The calling convention is "_cdecl" so you can call the function from C:

const char *strCalc(const char *num1,
    char operation, const char *num2, char *bufferEnd);

The function accepts negative inputs (such as "-AB") and zero (" "). However malformed inputs might crash the program!

The last argument points to the LAST byte of a buffer used to store the sring because C does not support strings without pre-allocated buffers.

The function returns the pointer to the string (somewhere in the buffer). The function may be called the following way:

#include <stdio.h>

const char *strCalc(const char *num1, char operation, const char *num2, char *bufferEnd);

main(int argc,char **argv)
{
    char buf[21];
    puts(strCalc(argv[1],argv[2][0],argv[3],buf+20));
}

Here is the actual function (Linux users: Replace "_strCalc" by "strCalc"):

    .globl _strCalc
    .text
_strCalc:
    push %ebx
    push %esi
    push %edi
    mov 16(%esp), %esi
    call loadNum
    push %ebx
    mov 28(%esp), %esi
    call loadNum
    pop %eax
    # This assumes that the operation is ONLY +, * or -!
    cmpb $0x2B, 20(%esp)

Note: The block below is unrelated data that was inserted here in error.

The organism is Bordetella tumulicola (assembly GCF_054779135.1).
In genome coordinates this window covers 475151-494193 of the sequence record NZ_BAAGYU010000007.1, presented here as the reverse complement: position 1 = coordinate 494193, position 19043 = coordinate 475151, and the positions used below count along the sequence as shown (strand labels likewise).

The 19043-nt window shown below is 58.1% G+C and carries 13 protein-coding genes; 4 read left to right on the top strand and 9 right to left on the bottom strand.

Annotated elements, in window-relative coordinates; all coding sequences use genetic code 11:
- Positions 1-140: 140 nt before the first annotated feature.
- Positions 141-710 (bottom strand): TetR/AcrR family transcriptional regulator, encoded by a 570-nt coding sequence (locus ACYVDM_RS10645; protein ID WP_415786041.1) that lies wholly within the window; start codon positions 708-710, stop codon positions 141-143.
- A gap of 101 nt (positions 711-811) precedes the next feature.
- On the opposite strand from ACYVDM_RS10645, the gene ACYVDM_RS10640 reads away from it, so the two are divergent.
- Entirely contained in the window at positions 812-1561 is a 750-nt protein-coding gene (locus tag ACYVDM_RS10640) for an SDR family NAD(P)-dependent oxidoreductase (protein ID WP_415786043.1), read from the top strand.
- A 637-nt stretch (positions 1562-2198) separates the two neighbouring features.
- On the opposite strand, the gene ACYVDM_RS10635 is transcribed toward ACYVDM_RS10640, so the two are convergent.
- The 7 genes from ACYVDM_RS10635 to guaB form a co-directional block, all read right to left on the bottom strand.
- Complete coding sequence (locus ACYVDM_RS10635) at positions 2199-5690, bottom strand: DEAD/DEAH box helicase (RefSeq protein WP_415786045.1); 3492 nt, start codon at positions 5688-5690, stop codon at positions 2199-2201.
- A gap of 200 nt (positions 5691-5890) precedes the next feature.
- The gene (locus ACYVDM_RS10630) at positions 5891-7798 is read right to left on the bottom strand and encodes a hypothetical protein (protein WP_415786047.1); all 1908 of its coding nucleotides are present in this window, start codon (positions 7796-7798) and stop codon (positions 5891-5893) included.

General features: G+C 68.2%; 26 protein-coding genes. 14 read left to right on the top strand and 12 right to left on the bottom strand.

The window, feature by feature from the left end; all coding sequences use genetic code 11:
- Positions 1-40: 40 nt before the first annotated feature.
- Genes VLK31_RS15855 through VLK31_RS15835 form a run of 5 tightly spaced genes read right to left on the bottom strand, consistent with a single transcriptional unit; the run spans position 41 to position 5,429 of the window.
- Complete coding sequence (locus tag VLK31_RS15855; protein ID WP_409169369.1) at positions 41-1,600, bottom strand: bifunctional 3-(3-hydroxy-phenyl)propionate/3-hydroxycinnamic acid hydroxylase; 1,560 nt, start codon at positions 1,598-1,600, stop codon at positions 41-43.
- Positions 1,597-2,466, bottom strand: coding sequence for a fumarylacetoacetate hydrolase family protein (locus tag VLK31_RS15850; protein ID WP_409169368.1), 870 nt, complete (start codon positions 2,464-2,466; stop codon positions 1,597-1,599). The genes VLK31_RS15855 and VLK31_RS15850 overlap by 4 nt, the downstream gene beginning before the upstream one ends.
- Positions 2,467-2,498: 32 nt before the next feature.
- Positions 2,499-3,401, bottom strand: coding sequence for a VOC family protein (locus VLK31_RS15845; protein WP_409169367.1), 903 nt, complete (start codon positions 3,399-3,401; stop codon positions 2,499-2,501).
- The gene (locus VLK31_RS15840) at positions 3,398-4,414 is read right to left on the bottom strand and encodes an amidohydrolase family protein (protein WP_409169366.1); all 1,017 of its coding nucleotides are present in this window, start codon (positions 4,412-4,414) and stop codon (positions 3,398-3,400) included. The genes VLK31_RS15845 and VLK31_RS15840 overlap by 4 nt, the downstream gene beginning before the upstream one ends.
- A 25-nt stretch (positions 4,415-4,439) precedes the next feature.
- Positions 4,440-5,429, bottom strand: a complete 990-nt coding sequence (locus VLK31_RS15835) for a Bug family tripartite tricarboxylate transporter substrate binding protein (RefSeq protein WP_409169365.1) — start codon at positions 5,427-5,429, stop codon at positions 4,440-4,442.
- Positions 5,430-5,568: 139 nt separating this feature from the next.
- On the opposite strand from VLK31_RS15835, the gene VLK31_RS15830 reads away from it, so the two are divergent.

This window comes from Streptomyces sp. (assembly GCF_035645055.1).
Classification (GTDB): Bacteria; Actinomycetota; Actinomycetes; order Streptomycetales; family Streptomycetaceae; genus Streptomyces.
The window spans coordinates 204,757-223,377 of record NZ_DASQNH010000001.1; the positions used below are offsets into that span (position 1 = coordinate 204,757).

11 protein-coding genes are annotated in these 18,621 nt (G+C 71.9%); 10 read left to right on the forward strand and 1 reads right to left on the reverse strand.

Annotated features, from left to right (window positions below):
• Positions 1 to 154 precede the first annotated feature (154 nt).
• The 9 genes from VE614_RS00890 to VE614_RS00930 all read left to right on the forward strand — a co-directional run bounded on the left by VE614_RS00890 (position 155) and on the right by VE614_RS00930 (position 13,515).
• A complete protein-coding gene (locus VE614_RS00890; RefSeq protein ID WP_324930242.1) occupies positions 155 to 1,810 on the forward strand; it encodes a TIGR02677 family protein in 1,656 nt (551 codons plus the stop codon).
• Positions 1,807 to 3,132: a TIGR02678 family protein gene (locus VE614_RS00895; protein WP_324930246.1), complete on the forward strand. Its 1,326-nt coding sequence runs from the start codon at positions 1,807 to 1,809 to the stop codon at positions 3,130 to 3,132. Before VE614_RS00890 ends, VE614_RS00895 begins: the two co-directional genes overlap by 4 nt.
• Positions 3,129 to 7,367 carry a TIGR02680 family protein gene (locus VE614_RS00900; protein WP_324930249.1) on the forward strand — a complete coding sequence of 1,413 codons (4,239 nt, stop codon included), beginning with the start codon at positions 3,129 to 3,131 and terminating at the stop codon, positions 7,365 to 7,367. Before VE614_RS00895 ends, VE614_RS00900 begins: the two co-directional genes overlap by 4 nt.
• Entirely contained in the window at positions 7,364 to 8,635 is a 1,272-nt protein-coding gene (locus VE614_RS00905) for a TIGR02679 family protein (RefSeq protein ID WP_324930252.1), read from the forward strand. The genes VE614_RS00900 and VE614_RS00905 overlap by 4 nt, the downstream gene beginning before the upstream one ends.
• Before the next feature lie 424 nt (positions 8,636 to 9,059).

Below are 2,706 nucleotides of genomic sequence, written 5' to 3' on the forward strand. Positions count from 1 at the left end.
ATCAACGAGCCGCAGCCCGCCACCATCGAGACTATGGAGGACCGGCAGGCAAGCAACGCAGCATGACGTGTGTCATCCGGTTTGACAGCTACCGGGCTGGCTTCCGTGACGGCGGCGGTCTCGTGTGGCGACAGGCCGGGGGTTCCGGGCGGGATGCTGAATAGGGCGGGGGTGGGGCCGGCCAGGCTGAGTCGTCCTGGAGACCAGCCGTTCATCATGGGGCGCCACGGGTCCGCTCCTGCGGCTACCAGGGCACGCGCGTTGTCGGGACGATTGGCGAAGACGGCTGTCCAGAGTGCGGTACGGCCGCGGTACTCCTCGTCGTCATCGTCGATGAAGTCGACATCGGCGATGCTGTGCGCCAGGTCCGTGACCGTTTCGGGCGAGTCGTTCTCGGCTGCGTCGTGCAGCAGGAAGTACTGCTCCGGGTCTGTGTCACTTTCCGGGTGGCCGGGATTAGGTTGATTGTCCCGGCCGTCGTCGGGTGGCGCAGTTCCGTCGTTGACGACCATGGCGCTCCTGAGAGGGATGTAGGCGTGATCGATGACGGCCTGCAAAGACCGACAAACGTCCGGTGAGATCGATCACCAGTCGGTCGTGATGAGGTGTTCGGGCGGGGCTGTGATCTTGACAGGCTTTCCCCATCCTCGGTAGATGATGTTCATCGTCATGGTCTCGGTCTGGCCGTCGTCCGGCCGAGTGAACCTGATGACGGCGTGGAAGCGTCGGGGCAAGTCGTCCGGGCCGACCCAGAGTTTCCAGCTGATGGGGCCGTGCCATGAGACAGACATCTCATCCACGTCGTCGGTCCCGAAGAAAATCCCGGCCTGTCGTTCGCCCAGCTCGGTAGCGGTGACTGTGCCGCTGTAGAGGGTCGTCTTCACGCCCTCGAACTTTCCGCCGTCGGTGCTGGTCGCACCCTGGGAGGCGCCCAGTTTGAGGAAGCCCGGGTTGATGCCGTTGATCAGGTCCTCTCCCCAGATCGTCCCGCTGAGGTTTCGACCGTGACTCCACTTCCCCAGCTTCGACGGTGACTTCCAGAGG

je isPlus
    jb isMultiply
    sub %ebx, %eax
    jmp calcDone
isPlus:
    add %ebx, %eax
    jmp calcDone
isMultiply:
    xor %edx, %edx
    imul %ebx
calcDone:
    push %eax
    mov 32(%esp), %edi
    std
    xor %al, %al
    stosb
    pop %eax
    call writeOut
    mov %al, (%edi)
    mov %edi, %eax
    inc %eax
    pop %edi
    pop %esi
    pop %ebx
    # Needed due to MSVCRT.DLL bug!
    cld
    ret

    # Write EAX to the buffer
    # EDI points to the last character to be
    # written (the terminating NUL has already been written)
    # Returns: EDI pointer to the first character!
writeOut:
    test %eax, %eax
    jnz notZero
    mov $0x20, %al
    stosb
    ret
notZero:
    jns notNegative
    neg %eax
    call writeOut
    mov $0x2D,%al
    stosb
    ret
notNegative:
    xor %edx, %edx
    dec %eax
    div %ecx
    xchg %al, %dl
    add $0x41, %al
    stosb
    xchg %al, %dl
    test %eax, %eax
    jnz notNegative
    xchg %al, %dl
    ret

    # Load number from string ESI points to to EBX
    # Destroys EAX, ECX, EDX
    # Allows negative and zero inputs!
    # Assumes syntactically correct numbers!
    # Sets ECX to 26 (needed later!)
loadNum:
    xor %ebx, %ebx
    xor %eax, %eax
    mov $26, %al
    mov %eax, %ecx
nextLoad:
    cld
    lodsb
    and $0xDF, %al
    jz endOfLoad
    sub $0x40, %al
    jc negativeInput
    xchg %eax, %ebx
    mul %ecx
    add %eax, %ebx
    jmp nextLoad
negativeInput:
    call loadNum
    neg %ebx
endOfLoad:
    ret